Performance of the Nasdaq indexes - Deepstash

Performance of the Nasdaq indexes

Nasdaq's indexes have outperformed the S&P 500 (it tracks large-cap stocks), and the Dow Jones Industrial Index (the 30 largest US companies).

It outperformed because both Nasdaq indexes lean heavily into tech, consumer services, and health care - the top-performing industries in recent years.

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MORE IDEAS FROM What is the Nasdaq? Understanding the global stock exchange that's home to the fastest-growing, most innovative companies

Nasdaq is technically a dealer market. Both buyers and sellers trade with a market maker in a specific stock or security.

  • 3,889 listed companies trade on Nasdaq and represent 10 broad sectors or industry groups, mostly in technology, consumer services, and health care.
  • Nasdaq's listed companies combined are worth $11.23 trillion.
  • Over 4.5 billion shares are traded daily on Nasdaq.
  • Companies pay $47,000 to $163,000 in fees to be listed on Nasdaq.

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Nasdaq overview

The Nasdaq (National Association of Securities Dealers Automated Quotations) is the oldest and largest electronic stock market globally. All its buying and selling occurs electronically and not on a physical trading floor.

It is the second-largest stock exchange globally based on the market capitalisation of its listed companies.

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  • The Nasdaq Composite Index tracks 2,790 Nasdaq securities - almost everything except mutual funds, preferred stocks, and derivative securities.
  • The smaller Nasdaq 100 Index focuses on the largest, non-financial companies listed on the Nasdaq with over half in the tech sector.

The Nasdaq Composite is more influential and widely followed, while the Nasdaq 100 is viewed by traders and investors interested in futures, options, and exchange-traded funds.

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  • The Nasdaq was created in 1971 by the National Association of Securities Dealers (now known as FINRA).
  • At first, it was just a quotation system but began adding trading and transactional systems.
  • In 2002, Nasdaq became an independent, publicly-traded company.
  • In 2006, it became an SEC-registered national securities exchange.
  • In 2007, it combined with the OMX, the Scandinavian exchange group, to form the Nasdaq OMX group.

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Both the Nasdaq Composite and Nasdaq 100 use the same modified market capitalization weighting method: Each share's closing price (LSP) is multiplied by the total shares outstanding (TSO).

Share weights calculation: Each security's market capitalization is divided by the total capitalization of all index securities. Share weights for each stock are then multiplied by that stock's closing price. The total is divided by an index divisor that accounts for market fluctuations. The result is the Nasdaq average for that day.

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While you can try to duplicate the Nasdaq 100 or the Nasdaq Composite with individual stock purchases, it would be more efficient to invest in an index fund.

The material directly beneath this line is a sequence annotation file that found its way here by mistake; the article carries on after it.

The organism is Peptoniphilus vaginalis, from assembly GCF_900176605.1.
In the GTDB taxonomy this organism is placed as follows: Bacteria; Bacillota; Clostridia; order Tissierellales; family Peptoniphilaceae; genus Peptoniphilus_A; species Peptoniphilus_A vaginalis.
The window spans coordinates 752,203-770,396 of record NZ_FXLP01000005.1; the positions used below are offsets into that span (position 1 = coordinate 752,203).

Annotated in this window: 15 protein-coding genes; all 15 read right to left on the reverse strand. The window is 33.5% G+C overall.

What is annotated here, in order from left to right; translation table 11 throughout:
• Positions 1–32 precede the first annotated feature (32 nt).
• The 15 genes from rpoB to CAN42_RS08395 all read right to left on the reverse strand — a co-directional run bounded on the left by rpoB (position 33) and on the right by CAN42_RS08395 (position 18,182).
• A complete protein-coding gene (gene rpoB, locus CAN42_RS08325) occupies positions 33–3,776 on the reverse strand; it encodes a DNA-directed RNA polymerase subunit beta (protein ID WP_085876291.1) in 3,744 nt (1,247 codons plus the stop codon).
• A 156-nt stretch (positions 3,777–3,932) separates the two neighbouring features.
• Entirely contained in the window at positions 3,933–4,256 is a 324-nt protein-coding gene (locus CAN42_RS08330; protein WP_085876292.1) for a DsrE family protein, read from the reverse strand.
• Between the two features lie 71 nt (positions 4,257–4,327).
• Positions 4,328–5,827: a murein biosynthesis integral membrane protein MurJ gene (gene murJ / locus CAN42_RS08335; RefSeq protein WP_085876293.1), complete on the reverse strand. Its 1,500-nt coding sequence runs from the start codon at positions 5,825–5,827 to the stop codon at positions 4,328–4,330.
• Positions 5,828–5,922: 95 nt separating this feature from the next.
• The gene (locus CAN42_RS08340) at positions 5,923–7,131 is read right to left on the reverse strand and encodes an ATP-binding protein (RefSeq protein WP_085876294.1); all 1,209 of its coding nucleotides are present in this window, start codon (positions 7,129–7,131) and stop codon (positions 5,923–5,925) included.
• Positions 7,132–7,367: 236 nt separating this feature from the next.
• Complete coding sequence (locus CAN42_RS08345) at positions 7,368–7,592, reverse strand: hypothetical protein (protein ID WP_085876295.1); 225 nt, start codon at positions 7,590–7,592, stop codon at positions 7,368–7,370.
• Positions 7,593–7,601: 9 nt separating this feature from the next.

• The Invesco Unit Investment Trust QQQ ETF is the most popular Nasdaq index fund and tracks the Nasdaq 100.
  • Fidelity's Nasdaq Composite Index ETF is a popular exchange-traded fund for investing in the entire Nasdaq composite.
  • For a mutual fund, look at the Fidelity Nasdaq Composite Index Fund.

Nasdaq is also a public company that you can invest in. It trades as Nasdaq Inc.

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ETFs vs Index & Mutual Funds

They are all basket of assets you are trading in bulk:

  • Mutual funds are actively managed, meaning their fees are rather high.
  • Index Funds are just tracking a segment of the market. Low fees but are only priced once a day. It's the preferred passive investment strategy. 
  • ETF are like a combination of the two. They are more versatile & usually track industries, commodities etc. ETFs are more akin to equities than to mutual funds. They can be bought like individual stocks. 

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Diversification

A diversified portfolio ensures that your capital is spread across a variety of investments. It ensures that you are not reliant on a single investment or industry for all your rewards. Fortunately, there are multiple asset classes to invest your money into, such as equity or bonds. It reduces your exposure to market risk and smooths out the peaks and valleys of investment trips. As a result, diversification is the guidewire that stops your investment portfolio from going off the rails especially when there’s a downturn in the market.

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Every investor’s principal goal is to reduce all possible investment risks while simultaneously increasing investment opportunities. Learn all about diversification and untold secrets. This will help anyone start their investment journey.

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What Is an Inverse ETF?

An inverse ETF is an exchange traded fund (ETF) constructed by using various derivatives to profit from a decline in the value of an underlying benchmark. Investing in inverse ETFs is similar to holding various short positions, which involve borrowing securities and selling them with the hope of repurchasing them at a lower price.

An inverse ETF is also known as a "Short ETF" or "Bear ETF."

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